It is worth noting that we used the absolute difference of an HRA metric to 50 as the index of asymmetric level (see Section 2.5). By calculating the absolute difference, we lost the power to differentiate the contributions of instantaneously accelerated and decelerated patterns. However, in the currently study, we focused mainly on the “asymmetry” phenomenon, which is believed to be existing especially during resting state as reported by many previous studies [3, 12], instead of the unbalanced sympathetic or vagal tones. The calculation of absolute changes provides the possibility of screening more asymmetric patterns out, as stated by a previous study [39]. In addition, the regulation of heart rate is not instantaneous. Instead, it takes a couple of seconds [40], which imparts the importance of measuring the symmetry of changes rather than the exact acceleration or deceleration patterns [39].

Our pilot study also touches a potential important point in short-term HRA analysis—the influence of nonstationary trend. To the best of our knowledge, this has not been considered seriously in previous work. We note that the very low-frequency component of <~0.03 Hz is usually considered nonstationary trend and its removal will hardly affect the beat-to-beat decelerating/accelerating patterns. However, it may affect how much the pattern deviates from symmetric. Therefore, if an HRA algorithm takes the position of the patterns in the Poincaré plot (either above or below the line of identity) into consideration, the results after trend removal would rarely get affected (such as the case for the metric PI; see Figures 3 and 4). If an algorithm considers the distance or area characteristics, it is possible that a pattern will be considered deviated a little bit more from symmetric before trend removal than from afterwards. This effect will be important when considering long-term asymmetry. In this scenario, a decreased asymmetry (increased symmetry) for the same recording after trend removal would thus be expected when using metrics such as SI and AI, especially for data during walking (which are true when comparing Figures 3 and 4). This also provides a possible explanation that PI decreases significantly during exercise both before and after trend removal while significant changes in SI and AI are only observed after trend removal. Based on our pilot data, nonstationary trend removal is recommended for short-term HRA analysis, and to validate this, definitely further examinations with more participants and different stimulus are warranted.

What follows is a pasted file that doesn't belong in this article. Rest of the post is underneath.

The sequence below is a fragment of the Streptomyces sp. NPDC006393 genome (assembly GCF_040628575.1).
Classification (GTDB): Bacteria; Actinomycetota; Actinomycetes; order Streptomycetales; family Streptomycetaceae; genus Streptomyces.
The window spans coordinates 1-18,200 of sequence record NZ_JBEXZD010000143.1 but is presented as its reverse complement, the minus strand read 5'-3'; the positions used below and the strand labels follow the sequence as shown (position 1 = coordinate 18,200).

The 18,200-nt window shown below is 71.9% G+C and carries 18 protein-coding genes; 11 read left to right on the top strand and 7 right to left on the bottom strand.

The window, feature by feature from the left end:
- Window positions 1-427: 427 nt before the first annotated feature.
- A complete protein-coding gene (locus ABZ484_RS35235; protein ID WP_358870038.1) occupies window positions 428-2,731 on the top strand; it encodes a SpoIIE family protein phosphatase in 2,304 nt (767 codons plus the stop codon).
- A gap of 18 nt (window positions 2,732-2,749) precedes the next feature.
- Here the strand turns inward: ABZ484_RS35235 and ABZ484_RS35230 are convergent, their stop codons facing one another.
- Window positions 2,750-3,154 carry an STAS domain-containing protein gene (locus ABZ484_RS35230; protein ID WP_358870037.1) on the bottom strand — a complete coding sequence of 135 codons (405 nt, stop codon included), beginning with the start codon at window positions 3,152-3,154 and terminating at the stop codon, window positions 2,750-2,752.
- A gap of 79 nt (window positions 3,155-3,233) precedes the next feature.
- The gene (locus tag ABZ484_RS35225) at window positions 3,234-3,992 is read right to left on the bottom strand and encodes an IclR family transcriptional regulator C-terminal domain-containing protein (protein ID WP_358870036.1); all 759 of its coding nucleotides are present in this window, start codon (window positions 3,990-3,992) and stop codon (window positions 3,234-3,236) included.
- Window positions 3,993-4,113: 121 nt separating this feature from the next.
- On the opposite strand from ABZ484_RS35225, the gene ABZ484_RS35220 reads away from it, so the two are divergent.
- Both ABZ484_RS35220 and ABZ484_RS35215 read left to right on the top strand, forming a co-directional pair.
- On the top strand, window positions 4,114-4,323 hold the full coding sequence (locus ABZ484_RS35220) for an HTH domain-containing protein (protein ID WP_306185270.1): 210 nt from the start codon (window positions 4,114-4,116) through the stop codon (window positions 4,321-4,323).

Recent advances in smart wearables open a new avenue for the monitoring and management of individual’s health during daily routine. Perhaps one of the most common wearable devices is the ECG or heart rate monitor that can be used to assess the cardiovascular function and the underlying autonomic control status. A simplest idea in using such devices is to implement the algorithms that are previously developed based on data episodes collected during one time clinic or laboratory visit into continuous data, which provides the opportunity for sporadic, health-related alterations to be picked up, as well as the feasibility to look at the variations of these markers with time throughout a day.

Conflicts of Interest

The authors declare that there are no conflicts of interest regarding the publication of this paper.

Acknowledgments

This work was supported by the Natural Science Foundation of Shandong Province, China (no. BS2012DX019), the National Natural Science Foundation of China (nos. 61601263, 61471223), and the Key Program on Natural Scientific Research from the Department of Education of Anhui Province, China (no. KJ2016A470).